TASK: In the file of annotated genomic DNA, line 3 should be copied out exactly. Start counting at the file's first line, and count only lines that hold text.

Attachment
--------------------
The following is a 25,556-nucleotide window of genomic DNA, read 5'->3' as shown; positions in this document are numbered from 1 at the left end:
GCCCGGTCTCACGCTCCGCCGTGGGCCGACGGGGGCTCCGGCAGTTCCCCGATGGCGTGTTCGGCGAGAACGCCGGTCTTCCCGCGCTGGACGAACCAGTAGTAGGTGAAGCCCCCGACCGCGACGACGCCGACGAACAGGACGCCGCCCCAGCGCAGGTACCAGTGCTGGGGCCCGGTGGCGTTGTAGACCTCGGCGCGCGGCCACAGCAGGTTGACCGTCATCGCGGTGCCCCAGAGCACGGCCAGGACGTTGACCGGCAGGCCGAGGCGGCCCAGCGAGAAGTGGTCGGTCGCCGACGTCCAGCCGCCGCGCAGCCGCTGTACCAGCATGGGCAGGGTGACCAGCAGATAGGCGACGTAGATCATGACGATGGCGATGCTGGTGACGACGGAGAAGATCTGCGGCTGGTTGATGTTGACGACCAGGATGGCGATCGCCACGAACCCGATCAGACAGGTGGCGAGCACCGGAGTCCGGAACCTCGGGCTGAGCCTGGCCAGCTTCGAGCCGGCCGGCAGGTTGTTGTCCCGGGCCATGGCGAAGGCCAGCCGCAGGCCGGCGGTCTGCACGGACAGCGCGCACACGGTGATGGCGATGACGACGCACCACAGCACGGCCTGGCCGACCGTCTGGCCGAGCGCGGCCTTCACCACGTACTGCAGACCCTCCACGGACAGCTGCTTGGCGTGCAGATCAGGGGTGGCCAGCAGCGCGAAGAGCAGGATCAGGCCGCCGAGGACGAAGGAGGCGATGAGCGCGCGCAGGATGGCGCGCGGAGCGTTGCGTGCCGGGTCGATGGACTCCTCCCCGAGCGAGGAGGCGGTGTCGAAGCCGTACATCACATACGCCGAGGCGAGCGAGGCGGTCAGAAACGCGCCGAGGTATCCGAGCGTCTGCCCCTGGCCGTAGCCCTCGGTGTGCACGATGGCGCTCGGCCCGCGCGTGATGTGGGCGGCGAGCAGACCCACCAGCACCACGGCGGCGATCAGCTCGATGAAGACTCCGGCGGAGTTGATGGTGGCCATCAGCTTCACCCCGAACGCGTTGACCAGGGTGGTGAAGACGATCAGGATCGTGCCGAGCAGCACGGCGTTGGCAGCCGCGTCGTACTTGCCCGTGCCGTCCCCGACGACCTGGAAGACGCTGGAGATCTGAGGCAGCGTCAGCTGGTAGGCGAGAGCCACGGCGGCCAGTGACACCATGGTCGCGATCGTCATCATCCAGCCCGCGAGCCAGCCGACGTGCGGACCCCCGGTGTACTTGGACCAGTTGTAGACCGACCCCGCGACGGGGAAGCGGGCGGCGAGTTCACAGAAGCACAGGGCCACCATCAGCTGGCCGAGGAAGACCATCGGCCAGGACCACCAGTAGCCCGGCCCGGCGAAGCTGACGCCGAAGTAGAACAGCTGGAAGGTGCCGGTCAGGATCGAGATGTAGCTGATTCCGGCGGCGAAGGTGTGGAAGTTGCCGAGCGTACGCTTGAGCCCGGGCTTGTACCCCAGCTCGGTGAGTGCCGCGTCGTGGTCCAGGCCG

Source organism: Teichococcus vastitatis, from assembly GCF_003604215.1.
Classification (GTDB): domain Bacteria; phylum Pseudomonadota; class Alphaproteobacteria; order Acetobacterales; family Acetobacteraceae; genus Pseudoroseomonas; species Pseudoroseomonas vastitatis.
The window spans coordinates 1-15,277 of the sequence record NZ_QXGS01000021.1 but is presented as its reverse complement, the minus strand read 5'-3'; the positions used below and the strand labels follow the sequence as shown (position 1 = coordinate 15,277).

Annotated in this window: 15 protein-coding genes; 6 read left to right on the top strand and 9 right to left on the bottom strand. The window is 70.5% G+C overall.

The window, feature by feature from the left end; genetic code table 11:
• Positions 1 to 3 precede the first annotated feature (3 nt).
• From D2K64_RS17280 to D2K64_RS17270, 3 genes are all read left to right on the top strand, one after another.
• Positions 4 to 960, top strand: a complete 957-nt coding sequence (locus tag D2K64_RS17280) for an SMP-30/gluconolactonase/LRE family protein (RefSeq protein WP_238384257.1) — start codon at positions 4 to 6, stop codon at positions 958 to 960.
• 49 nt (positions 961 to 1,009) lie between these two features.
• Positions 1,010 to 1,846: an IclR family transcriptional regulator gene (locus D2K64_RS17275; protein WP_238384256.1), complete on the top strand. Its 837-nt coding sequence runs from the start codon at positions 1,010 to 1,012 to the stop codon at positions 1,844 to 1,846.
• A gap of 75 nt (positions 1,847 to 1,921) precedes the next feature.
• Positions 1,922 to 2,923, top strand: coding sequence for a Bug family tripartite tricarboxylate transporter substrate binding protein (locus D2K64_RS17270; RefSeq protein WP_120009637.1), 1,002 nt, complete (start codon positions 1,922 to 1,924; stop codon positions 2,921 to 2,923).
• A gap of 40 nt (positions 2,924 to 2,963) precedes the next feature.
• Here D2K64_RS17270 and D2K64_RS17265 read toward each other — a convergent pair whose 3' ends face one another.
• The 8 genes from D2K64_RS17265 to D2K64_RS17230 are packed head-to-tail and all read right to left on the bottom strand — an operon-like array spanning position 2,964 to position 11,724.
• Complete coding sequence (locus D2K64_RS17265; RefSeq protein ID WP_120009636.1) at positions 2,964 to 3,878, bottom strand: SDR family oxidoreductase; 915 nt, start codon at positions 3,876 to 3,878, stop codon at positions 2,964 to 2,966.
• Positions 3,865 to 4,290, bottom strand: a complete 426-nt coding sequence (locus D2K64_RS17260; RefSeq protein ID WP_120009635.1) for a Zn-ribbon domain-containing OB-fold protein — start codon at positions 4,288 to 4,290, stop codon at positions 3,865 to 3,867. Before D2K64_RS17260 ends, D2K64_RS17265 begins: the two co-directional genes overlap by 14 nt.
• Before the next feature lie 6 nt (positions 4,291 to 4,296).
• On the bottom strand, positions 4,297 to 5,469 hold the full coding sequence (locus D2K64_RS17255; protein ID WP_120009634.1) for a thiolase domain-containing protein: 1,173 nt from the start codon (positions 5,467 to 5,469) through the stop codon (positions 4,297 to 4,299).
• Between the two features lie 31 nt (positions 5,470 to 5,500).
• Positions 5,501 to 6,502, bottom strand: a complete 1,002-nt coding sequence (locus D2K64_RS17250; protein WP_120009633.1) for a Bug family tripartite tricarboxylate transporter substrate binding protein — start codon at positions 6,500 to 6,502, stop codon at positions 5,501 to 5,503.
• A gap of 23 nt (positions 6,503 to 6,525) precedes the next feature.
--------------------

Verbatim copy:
Source organism: Teichococcus vastitatis, from assembly GCF_003604215.1.